Designing a low-cost, high performance primary health care chain in Brazil, Part 2
CVS's Minute Clinics inspire a smartly designed enterprise aiming to lower financial and time costs to seeking health care for low income Brazilians
In a continuation of her previous post about her interview with Ingrid Lins e Silva, Founder of Saúde 10, Virginia Resende discusses what makes this low-cost, high performance primary health care chain unique, how the private sector can have an impact on the health of the poor, and more!
VR: What makes Saúde 10 unique among other low cost primary care clinics in Brazil/Rio de Janeiro?
ILS: There are many elements responsible for our sustainable competitive advantage. For one, we hired effective managers. Doctors are usually the entrepreneurs of popular clinics, but they usually do not have the competencies and the necessary knowledge to efficiently manage. A big problem in medicine schools in Brazil is that they do not offer management courses for medical students. Around 70% of doctors, dentists and veterinarians own their practices and cannot efficiently manage them. Saúde 10’s low-cost model requires technical planning, execution and control mechanisms. Our medical department manager is psychoanalyst and entrepreneur Dr. Paulo Issa.
Another point where we differ is in thinking a lot about client perception. Entrepreneurs starting high volume clinics don’t spend enough capital on real estate and office space decoration. We offer clean, well-illuminated, and convenient clinics. In addition to the physical aspects of the clinic, Saúde 10 trains staff to deliver respectful interpersonal services.
To ensure lower prices for patients, Saúde 10 is establishing exclusive partnerships with pharmacies, laboratories and examination clinics. Our clients have on average a household budget of one or two minimum wages a month (US$321 to US$635.) In macroeconomic terms, the most critical elements for us are the increase of purchase power of lower middle-class and aspirers (called class C and D in Brazil).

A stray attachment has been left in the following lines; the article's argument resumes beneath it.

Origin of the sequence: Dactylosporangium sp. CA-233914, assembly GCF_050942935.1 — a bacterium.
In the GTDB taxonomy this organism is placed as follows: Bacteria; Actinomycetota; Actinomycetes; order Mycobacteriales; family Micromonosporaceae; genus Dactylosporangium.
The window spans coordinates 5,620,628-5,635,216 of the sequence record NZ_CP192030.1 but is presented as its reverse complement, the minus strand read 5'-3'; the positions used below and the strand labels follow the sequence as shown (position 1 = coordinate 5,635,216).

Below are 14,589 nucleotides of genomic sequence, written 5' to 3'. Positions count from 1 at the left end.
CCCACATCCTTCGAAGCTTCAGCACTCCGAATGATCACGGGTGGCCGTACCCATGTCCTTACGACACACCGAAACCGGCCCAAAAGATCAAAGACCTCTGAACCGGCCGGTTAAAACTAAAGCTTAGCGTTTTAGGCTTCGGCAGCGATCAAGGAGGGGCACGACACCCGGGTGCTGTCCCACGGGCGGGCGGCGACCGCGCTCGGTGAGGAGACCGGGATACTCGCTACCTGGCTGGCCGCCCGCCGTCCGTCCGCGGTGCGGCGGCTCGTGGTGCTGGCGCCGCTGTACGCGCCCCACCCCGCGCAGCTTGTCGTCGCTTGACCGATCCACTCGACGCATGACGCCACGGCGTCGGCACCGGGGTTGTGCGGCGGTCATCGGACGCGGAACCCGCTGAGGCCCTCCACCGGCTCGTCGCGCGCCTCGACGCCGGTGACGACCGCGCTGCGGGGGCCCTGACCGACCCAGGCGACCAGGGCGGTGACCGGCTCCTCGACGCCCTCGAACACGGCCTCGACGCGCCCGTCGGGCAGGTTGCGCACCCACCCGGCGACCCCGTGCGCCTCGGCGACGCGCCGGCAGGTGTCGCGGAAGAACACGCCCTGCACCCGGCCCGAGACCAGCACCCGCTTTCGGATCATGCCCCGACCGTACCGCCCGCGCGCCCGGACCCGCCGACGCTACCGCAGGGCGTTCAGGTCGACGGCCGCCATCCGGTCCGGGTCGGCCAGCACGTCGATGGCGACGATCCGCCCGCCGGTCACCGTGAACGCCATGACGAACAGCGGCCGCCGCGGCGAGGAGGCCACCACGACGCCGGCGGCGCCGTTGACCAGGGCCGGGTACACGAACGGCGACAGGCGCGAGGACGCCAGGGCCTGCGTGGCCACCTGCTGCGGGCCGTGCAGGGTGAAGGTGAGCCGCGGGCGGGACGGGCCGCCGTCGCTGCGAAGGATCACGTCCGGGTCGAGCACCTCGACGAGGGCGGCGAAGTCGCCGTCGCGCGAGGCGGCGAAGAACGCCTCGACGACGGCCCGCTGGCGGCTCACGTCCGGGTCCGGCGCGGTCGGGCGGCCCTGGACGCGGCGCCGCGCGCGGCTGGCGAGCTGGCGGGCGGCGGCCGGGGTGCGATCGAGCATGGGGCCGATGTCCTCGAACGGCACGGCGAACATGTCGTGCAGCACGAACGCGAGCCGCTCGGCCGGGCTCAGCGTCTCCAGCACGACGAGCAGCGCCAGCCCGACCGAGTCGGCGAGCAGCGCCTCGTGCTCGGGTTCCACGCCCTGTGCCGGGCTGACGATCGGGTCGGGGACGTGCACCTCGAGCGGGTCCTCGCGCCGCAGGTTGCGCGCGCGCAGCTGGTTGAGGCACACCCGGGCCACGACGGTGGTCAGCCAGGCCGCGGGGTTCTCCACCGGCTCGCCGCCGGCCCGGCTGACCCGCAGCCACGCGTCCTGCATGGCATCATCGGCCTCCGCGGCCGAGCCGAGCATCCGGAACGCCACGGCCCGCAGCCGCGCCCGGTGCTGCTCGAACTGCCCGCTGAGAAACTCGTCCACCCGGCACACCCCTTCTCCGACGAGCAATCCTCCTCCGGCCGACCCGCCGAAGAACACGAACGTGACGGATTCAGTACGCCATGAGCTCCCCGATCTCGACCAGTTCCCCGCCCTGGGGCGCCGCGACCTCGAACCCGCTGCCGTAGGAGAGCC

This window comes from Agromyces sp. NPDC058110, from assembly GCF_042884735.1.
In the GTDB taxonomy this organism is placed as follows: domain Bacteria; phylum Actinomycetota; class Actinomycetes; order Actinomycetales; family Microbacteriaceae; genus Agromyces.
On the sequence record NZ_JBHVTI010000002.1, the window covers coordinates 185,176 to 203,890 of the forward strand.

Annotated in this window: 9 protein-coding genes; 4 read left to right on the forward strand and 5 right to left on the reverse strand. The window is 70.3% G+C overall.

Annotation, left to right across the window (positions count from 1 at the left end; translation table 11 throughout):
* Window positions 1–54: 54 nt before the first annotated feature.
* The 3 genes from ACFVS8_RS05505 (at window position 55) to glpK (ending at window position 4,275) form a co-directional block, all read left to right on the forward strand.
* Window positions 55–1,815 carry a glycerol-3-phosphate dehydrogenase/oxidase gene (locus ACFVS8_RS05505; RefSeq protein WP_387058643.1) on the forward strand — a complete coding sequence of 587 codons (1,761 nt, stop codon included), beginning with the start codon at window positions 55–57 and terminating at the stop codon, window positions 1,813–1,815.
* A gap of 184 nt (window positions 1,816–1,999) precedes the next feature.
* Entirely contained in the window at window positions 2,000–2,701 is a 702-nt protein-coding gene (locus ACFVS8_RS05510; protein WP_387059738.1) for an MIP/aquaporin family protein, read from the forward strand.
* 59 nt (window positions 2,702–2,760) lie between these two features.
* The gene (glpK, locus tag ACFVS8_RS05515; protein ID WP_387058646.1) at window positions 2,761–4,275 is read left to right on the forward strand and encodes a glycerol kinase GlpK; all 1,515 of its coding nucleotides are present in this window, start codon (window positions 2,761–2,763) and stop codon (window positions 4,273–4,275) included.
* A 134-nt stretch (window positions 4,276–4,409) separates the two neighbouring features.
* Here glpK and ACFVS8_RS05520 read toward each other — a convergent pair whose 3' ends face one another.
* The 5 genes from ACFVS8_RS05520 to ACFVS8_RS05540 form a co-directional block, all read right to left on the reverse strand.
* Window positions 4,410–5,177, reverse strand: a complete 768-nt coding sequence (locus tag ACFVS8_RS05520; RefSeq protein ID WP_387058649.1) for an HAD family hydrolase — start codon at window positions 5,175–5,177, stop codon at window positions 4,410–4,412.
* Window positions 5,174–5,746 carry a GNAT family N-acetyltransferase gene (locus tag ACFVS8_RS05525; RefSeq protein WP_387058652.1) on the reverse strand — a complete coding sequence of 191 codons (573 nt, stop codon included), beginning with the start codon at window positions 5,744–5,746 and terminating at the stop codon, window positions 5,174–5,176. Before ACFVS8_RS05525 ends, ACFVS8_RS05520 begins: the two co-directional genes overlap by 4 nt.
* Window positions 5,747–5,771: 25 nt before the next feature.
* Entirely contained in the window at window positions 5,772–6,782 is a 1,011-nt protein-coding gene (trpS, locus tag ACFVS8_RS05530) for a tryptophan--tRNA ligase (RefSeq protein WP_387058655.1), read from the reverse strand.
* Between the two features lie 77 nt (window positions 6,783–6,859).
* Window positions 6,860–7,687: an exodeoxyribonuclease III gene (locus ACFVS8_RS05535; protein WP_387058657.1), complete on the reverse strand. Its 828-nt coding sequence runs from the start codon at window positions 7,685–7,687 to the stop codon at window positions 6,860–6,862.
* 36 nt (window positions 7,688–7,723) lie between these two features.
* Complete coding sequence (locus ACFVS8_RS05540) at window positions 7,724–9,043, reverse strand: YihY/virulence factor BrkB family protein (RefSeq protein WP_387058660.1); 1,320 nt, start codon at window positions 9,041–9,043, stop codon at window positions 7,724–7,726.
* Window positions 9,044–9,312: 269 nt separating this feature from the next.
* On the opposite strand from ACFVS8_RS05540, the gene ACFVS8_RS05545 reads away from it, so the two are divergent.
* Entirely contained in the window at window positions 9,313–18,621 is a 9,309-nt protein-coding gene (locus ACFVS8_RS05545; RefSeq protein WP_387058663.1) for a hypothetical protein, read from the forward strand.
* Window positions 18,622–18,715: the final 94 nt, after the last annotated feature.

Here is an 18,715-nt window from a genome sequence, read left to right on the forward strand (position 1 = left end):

VR: How do you think the private sector can have an impact on health for lower income people in Brazil?
ILS: We believe that the private sector brings more professional services and management skills that impact directly efficiency and costs. By offering lower prices, access to healthcare increases to lower middle class and aspirers in Brazil.
VR: How many other entrepreneurs in the area of health do you know, and who have succeeded in their business venture?
ILS: I know cases of large companies focusing on upper income population (classes A and B in Brazil), such as Rede D’Or, DASA. There are also successful laboratories like Diagnostika with very interesting business model and management that also cater to higher income clients. HiperCenter in Pernambuco is a great example of enterprise that makes a difference to lower income population.